TALES OF AN ORANGEPEELER
an archive of pleasures, wounds, sublimations
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Durability and constancy. You can't find these qualities on the Internet, in the finite life of my laptop, whose parts I am constantly replacing. The Internet cannot be carried into bed, to have its pages caressed by a finger or earmarked in the throes of feverish thought. It merely glows from a machine approaching obsolescence, flickering with phantoms from that utopian dream of technology.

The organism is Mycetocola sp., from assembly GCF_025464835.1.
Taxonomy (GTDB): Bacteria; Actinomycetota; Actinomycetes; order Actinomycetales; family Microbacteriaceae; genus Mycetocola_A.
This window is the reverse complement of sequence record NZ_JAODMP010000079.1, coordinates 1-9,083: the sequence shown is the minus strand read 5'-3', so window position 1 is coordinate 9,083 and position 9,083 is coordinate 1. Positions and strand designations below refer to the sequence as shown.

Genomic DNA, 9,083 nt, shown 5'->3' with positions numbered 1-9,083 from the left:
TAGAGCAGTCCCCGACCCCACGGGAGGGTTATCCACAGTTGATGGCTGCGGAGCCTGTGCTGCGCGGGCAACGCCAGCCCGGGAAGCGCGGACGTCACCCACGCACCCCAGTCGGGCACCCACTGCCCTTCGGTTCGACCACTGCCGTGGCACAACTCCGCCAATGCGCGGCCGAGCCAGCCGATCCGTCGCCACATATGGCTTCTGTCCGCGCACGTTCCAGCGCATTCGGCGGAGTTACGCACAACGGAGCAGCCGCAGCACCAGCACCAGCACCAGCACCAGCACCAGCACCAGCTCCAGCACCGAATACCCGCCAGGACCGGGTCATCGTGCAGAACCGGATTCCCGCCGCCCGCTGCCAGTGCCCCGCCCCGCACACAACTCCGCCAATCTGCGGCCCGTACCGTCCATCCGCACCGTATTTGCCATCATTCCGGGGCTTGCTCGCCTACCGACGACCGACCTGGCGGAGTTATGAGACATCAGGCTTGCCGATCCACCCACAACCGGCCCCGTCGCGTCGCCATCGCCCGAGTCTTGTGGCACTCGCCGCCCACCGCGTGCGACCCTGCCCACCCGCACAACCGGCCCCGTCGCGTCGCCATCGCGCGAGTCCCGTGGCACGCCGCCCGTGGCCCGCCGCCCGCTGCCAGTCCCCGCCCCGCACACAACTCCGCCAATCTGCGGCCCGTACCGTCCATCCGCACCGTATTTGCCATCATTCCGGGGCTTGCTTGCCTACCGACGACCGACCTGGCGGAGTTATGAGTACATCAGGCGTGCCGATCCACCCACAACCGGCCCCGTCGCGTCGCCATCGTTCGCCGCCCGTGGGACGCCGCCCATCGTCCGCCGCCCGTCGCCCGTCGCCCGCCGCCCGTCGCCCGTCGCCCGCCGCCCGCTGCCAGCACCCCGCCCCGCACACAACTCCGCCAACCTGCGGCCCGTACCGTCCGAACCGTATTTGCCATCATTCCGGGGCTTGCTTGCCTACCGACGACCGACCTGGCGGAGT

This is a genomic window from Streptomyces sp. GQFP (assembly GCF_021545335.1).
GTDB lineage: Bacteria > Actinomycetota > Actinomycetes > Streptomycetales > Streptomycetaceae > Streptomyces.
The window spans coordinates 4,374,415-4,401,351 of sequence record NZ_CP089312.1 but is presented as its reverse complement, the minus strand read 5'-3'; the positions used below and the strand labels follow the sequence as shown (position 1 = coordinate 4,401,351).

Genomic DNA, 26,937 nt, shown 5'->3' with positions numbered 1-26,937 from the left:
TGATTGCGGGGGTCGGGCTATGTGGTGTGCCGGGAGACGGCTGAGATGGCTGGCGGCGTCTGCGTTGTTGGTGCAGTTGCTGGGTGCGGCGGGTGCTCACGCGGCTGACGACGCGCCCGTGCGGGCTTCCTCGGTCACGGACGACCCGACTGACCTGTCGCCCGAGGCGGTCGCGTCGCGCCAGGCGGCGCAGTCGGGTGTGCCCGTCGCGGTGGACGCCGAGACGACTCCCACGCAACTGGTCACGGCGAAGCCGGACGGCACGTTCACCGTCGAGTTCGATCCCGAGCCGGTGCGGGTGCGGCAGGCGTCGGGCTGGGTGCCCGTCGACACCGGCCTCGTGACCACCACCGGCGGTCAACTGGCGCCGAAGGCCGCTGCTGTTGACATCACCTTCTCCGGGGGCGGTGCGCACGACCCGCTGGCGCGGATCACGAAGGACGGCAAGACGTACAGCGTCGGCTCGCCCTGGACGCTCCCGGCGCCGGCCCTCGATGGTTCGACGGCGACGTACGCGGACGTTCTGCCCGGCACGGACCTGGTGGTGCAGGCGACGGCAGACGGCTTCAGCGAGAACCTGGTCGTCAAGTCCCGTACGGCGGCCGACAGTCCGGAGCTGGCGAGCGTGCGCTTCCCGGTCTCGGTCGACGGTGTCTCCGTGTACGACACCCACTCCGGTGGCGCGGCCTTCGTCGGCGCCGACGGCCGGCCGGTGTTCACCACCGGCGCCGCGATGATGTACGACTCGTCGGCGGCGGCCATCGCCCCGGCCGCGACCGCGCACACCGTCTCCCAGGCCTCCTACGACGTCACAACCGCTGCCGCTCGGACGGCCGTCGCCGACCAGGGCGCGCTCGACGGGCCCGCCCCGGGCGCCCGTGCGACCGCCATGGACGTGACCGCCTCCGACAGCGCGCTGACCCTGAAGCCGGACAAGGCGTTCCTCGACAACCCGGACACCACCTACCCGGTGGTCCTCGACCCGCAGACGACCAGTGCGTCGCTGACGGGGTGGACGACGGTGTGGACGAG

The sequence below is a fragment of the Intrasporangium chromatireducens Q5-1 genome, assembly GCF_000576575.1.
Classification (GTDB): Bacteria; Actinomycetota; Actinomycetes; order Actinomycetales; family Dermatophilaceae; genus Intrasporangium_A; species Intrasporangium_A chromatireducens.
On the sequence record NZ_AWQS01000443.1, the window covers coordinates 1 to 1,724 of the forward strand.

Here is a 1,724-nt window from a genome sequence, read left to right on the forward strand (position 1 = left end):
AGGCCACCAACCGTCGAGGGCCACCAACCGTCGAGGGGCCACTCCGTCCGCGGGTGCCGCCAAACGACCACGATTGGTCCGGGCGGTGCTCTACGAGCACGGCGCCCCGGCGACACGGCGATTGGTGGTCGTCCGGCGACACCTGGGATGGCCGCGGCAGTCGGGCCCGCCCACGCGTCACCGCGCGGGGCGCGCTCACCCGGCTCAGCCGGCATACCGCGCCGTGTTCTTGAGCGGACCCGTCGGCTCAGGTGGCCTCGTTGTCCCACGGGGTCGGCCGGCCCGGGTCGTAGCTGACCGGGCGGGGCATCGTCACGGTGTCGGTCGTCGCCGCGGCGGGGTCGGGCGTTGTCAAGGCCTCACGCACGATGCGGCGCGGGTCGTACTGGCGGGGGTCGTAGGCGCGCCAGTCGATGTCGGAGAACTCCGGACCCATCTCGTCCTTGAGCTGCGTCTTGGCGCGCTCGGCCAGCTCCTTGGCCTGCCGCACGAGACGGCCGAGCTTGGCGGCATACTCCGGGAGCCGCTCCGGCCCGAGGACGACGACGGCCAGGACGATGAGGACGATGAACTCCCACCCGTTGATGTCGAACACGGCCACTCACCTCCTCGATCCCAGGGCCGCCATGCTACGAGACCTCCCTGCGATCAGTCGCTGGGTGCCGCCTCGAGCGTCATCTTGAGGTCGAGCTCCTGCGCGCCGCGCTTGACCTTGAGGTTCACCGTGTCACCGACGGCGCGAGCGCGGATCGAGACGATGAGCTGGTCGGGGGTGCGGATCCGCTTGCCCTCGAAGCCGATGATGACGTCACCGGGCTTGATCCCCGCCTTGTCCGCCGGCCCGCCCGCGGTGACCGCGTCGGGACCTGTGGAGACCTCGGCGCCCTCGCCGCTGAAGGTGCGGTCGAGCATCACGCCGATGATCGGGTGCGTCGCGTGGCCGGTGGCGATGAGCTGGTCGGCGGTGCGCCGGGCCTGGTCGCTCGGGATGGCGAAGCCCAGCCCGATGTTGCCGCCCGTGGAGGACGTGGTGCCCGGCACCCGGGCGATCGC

Ursula Le Guin in her essay “Staying Awake” from a 2008 issue of Harper’s:
"The book itself is a curious artifact, not showy in its technology but complex and extremely efficient: a really neat little device, compact, often very pleasant to look at and handle, that can last decades, even centuries. It doesn’t have to be plugged in, activated, or performed by a machine; all it needs is light, a human eye, and a human mind. It is not one of a kind, and it is not ephemeral. It lasts. It is reliable. If a book told you something when you were fifteen, it will tell it to you again when you are fifty, though you may understand it so differently that it seems you’re reading a whole new book."